Truth-telling, Reconciliation and Restorative Justice, is a course taught at Eastern Mennonite University’s Center for Justice and Peacebuilding. The course is part of the Summer Peacebuilding Institute, under Session IV,  and taught by Cal Stauffer and Fania Davis. To learn more about the rest of the courses offered at EMU’s Center for Justice and Peacebuilding, click here. From the description… The call for “truth-telling” has become paramount in the quest for justice. This course critically explores the linkages between truth and justice and grapples with the form […] (continue)

When Relationships Are Not Enough: Reconciling with Genocide

The article, When Relationships Are Not Enough: Reconciling with Genocide, by Dave Joseph was published September 21, 2015 on Public Conversations Project’s blog. In the article, Joseph reflects on his recent trip to Rwanda and the many intense and challenging emotions that arose when paying respects at the Kigali Genocide Memorial. The memorial honors those murdered in the 1994 genocide committed against the Tutsis and moderate Hutus. Joseph explores how such an extreme atrocity can happen and how this affects people to dialogue- what is […] (continue)

Restorative Justice for Oakland Youth [RJOY]

In 2005, Restorative Justice for Oakland Youth [RJOY] was co-created by Fania Davis and members of the Oakland community and government. RJOY works to implement programs within schools, the community and juvenile justice system; beginning with a pilot program at West Oakland middle school in 2007. In the places where restorative justice has been implemented, there has been a noticeable decrease in youth violence, crimes and recidivism; and an increase in victim satisfaction and reconciliation of affected parties. Restorative justice provides an alternative to our current […] (continue)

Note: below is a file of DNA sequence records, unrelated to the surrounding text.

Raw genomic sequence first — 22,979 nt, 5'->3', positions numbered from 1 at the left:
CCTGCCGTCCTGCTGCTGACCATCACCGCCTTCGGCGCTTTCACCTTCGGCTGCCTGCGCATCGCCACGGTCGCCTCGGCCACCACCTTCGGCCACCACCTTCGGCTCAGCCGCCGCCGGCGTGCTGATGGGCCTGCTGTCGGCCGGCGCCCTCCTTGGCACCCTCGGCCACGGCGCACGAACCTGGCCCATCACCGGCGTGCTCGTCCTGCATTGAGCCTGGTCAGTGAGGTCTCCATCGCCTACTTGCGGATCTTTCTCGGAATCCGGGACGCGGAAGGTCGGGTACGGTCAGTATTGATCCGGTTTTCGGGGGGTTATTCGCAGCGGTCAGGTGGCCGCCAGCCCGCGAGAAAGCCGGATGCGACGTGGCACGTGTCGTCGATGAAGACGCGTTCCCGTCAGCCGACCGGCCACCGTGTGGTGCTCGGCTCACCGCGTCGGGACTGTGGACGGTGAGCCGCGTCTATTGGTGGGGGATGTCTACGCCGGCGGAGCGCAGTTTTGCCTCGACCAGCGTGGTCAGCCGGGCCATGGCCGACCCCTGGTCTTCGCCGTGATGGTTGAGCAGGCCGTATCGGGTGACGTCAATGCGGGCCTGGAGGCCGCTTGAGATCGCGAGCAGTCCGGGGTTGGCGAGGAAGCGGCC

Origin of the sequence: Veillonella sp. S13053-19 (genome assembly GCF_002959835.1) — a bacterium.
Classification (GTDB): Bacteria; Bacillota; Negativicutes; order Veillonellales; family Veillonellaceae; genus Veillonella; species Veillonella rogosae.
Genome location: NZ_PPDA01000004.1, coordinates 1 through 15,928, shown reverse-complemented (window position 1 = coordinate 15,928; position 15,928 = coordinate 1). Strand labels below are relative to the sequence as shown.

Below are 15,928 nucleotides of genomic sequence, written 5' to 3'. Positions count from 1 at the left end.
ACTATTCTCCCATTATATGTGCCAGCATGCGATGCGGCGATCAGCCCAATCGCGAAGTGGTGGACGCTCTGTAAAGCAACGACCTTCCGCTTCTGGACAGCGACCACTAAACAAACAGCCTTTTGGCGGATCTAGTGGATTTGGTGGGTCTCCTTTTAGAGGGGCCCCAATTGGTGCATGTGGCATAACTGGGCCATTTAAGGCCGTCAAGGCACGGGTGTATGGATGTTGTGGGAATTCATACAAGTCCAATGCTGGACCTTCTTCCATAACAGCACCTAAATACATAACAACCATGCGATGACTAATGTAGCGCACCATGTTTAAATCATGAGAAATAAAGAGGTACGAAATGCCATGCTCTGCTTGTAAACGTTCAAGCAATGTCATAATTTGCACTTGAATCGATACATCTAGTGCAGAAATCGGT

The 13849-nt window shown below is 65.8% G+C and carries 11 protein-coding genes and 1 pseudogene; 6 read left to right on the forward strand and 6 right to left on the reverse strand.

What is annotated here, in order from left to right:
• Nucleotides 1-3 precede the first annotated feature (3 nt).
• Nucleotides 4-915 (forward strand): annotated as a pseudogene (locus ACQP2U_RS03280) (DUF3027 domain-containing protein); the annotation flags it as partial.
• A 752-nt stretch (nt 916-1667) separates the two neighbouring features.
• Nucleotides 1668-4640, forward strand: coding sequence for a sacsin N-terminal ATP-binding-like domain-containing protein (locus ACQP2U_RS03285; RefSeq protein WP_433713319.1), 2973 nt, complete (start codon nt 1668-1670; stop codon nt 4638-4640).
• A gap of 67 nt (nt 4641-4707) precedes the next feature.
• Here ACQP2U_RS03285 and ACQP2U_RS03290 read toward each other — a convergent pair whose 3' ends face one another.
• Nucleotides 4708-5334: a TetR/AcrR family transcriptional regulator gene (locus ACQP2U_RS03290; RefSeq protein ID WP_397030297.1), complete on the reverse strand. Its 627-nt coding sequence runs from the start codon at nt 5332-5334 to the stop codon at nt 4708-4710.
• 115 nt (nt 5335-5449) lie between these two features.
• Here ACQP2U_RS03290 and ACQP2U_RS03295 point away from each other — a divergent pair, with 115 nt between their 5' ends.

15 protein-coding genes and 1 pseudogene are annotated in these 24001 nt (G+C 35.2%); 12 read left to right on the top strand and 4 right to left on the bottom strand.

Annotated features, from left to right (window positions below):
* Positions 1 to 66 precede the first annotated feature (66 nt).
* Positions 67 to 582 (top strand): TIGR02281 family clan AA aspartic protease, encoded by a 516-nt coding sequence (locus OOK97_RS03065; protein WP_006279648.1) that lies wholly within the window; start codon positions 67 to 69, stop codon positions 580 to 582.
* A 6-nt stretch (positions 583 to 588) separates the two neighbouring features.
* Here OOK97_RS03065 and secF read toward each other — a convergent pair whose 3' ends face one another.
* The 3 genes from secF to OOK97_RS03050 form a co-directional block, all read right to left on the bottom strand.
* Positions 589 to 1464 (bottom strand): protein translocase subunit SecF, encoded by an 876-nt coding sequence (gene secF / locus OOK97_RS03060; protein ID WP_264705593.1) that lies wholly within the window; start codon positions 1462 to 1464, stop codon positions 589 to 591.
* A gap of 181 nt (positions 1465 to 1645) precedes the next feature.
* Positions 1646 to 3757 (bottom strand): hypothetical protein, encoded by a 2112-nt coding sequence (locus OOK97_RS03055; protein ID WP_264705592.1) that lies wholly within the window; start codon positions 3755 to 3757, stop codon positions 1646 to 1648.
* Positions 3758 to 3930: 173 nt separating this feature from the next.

Transforming Historical Harms

The 96-page manual, Transforming Historical Harms by David Anderson Hooker and Amy Potter Czajkowski, was uploaded October 2013 on Coming to the Table‘s site. The manual gives a holistic framework to address historical injustices, in a way that engages all participants, and identifies the aftermath and legacies of [generational] trauma. This manual was developed by Coming to the Table and has been a collective effort of Eastern Mennonite University’s (EMU) Center for Justice & Peacebuilding (CJP) and their Strategies for Trauma Awareness and Resilience (STAR) program. From the […] (continue)